Fordham University            The Jesuit University of New York  

Fordham Sets Record for Fulbright Student Fellowships

Contact: Janet Sassi
(212) 636-7577

Fordham University has set a school record for the number of students receiving Fulbright Fellowships. For the 2007-2008 academic year, eight current and former students received the prestigious awards, breaking the previous record of seven. The awards, which are funded by the U.S. Department of State, went to five graduate students, two undergraduates and one alumna.

The Fulbright Program is a highly competitive international study and exchange program that seeks to build intellectual and cultural relationships between the United States and other countries.

“A Fulbright year is very important in a student’s development, whether they are conducting dissertation research or preparing for careers in economic development or international affairs,” said Regina Plunkett-Dowling, Ph.D., associate director of the University’s Saint Edmund Campion Institute for the Advancement of Intellectual Excellence. “These eight awards can be attributed to a lot of hard work among the students, combined with excellent advice and support from their faculty mentors.”

The eight student fellowships were among 1,400 awarded nationally for the 2007-2008 academic year. Receiving Fulbright awards were:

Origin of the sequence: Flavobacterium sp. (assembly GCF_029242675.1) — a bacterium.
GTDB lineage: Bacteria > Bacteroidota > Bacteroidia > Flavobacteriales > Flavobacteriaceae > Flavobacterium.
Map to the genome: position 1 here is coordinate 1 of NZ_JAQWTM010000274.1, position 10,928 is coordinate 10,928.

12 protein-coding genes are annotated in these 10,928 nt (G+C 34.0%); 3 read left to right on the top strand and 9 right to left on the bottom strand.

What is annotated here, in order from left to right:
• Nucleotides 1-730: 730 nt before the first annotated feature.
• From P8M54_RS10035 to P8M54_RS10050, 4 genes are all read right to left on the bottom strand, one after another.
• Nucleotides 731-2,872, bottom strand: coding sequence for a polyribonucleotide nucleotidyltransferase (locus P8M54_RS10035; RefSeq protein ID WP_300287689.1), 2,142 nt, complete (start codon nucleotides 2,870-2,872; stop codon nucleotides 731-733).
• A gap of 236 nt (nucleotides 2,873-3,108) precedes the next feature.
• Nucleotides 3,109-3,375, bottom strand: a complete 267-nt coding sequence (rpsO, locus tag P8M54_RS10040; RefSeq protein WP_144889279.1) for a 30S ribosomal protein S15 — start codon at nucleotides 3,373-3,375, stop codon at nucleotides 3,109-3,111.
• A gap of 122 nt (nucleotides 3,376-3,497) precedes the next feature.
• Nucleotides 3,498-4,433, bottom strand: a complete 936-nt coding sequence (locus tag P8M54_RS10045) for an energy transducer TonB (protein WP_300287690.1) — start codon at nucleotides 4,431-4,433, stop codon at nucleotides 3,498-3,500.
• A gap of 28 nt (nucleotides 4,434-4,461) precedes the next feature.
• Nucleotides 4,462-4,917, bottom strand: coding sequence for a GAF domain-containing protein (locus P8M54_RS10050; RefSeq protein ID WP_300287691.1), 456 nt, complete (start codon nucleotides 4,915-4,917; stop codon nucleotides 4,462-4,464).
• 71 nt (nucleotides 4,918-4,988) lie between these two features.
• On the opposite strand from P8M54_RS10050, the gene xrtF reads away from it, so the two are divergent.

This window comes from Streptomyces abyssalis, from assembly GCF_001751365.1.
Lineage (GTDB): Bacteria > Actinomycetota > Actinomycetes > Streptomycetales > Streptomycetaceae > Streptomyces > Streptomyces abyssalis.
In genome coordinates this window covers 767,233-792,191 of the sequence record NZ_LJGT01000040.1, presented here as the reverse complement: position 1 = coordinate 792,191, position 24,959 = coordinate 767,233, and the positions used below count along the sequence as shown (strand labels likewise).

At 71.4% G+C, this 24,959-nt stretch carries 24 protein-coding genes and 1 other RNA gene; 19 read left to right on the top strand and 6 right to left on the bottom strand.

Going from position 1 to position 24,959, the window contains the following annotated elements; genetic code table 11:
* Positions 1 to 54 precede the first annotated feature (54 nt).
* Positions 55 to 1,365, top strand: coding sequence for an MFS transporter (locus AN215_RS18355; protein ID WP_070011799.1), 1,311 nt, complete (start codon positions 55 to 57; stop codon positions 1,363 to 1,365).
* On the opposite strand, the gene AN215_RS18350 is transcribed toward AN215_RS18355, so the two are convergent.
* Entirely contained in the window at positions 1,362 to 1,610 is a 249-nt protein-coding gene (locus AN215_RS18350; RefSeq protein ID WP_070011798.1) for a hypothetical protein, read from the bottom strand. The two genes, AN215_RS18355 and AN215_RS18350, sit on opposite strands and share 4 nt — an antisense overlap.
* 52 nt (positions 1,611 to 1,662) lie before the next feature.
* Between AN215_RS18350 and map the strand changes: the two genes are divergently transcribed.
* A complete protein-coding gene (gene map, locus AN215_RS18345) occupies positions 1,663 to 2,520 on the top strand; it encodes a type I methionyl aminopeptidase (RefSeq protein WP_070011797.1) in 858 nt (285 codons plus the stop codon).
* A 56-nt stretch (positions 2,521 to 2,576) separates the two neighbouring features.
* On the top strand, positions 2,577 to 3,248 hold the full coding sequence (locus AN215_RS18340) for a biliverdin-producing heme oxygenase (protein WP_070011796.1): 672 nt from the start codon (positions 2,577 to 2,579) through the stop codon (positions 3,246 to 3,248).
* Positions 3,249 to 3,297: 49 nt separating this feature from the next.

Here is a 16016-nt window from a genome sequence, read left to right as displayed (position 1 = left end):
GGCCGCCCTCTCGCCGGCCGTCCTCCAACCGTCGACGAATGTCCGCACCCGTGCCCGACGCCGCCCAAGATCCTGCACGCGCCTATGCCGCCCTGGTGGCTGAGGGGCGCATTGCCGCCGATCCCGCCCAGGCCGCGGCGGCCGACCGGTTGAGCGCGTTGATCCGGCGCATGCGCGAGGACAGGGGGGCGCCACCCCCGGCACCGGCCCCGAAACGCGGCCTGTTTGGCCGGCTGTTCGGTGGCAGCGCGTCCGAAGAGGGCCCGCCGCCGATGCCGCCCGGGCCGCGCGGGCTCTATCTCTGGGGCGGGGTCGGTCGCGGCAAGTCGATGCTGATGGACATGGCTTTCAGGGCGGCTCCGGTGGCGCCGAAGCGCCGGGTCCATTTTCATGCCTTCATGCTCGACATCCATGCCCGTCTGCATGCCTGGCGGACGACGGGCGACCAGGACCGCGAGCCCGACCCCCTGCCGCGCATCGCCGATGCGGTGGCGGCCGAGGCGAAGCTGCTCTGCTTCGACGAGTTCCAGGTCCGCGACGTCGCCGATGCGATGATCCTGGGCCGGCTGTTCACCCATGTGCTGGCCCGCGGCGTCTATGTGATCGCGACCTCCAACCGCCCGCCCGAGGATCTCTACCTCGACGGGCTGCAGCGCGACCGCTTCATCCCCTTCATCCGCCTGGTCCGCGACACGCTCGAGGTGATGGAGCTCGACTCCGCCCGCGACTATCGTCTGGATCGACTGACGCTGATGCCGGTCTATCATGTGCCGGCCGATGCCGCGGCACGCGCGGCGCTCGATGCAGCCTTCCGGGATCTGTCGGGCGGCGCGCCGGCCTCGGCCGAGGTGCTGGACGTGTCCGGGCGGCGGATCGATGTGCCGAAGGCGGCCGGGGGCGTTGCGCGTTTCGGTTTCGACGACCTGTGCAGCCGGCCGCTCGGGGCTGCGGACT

•    Sarah E. Fetterhoff (FCRH ’07), who has received an English teaching assistantship to Germany;
•    Christina M. Gonzalez (FCLC ’06), who will travel to New Zealand to analyze the impact of governmental policies on Maori groups in urban centers;
•    Margaret M. Hargrave (FCRH ’07), who will travel to Bolivia to research the role of Quechua market women in the sale of traditional medicines;
•    Kevin A. Komoroski (GSAS ’07, International Political Economy and Development), who will travel to China to study Chinese trade patterns with Western Asia;
•    Ken Mondschein (Ph.D. candidate in history), who will travel to France to analyze the impact of medieval liturgies on the development of Western ideas of time;
•    Matthew S. Pavone (GSAS ’07, International Political Economy and Development), who will travel to Italy to study its southern agricultural community and the central banking system;
•    Anna Polanski (FCRH ’04, Ph.D. candidate in economics), who will travel to Germany to examine the effects of private equity financing on the nation’s economy; and
•    William Verzani (GSAS ’07, International Political Economy and Development), who has received an English teaching assistantship in Indonesia.

In all, 26 Fordham students applied for the fellowship program, which operates in 140 countries. Students receive round-trip transportation to their countries and a monthly living stipend.

The Fulbright Program also offers opportunities for post-doctorate and foreign exchange study. In 2006, it awarded approximately 6,000 grants worth more than $235 million to U.S. students, teachers, professionals, scholars, and to their foreign counterparts.

Founded in 1841, Fordham is the Jesuit University of New York, offering exceptional education distinguished by the Jesuit tradition to more than 15,600 students in its four undergraduate colleges and its six graduate and professional schools. It has residential campuses in the Bronx, Manhattan and Tarrytown, and the Louis J. Calder Center Biological Field Station in Armonk, N.Y.

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